Network Troubleshooting Steps

Check Technical Requirements

Take another look at the technical requirements for the Focus camera to make sure you’re meeting them.

Rule Out Hardware Issues

Try plugging a laptop into the same ethernet cable you’re using with your camera. Can the laptop connect to the internet? If not, you might have a bad ethernet cable.

We recommend an ethernet cable no longer than 150 feet for the best network connection.

Ping the IP Address

By trying to ping the camera’s IP address on your network, you’ll be able to see if you can communicate with the camera. Your camera’s hostname will display as FOCUS-##### and should be searchable on your DHCP server’s IP leases.

If you can ping your camera, it’s online, on the network and attempting to communicate—but something’s preventing it from communicating. Look for traffic coming from it. Can you see anything being blocked?

Check that all content filtering, application control and SSL inspection has been disabled for your camera. This can limit the camera’s outbound traffic and prevent it from being able to communicate properly.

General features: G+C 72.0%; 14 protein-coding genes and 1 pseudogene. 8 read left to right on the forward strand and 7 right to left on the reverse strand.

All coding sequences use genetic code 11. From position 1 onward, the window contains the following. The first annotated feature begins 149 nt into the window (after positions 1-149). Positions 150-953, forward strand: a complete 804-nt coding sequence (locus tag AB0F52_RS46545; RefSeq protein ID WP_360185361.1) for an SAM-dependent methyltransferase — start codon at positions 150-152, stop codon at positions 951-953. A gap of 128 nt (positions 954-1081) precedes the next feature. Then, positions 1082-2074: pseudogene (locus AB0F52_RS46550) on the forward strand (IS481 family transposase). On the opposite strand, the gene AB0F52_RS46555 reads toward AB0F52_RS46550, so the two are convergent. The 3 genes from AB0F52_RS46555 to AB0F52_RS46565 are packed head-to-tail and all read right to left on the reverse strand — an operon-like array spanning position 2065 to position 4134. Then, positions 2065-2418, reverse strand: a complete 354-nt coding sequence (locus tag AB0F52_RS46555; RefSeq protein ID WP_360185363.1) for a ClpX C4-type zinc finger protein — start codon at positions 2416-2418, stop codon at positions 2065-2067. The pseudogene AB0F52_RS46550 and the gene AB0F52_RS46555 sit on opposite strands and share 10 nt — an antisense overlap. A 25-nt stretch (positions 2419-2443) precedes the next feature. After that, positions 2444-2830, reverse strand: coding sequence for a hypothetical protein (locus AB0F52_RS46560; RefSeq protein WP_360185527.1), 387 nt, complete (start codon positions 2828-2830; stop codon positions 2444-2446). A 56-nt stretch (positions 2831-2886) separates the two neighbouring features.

Remove Any Blockers

Create a reservation on your DHCP server using the MAC address of the camera. (You can find the MAC address by searching the DHCP server’s lease. Contact our support team if you need help.) This mimics a static IP address. You should set rules on your firewall to allow all outbound traffic from that IP address.

With all outbound traffic allowed from the camera, see if you can ping it. If that works, start adding restrictions back in. This won’t pose any security risk since the camera communicates outbound only and has no incoming traffic.

Power Cycle the Camera

If your camera is still offline after trying all the steps listed above, try a power cycle. Unplug the camera from power for one minute. When you disconnect, any lights on your camera will turn off.

Plug the camera back in. You should see a pulsing orange light that changes to solid yellow. After this happens, wait for up to five minutes for the camera to come online. (You’ll know it’s online when the light changes to white).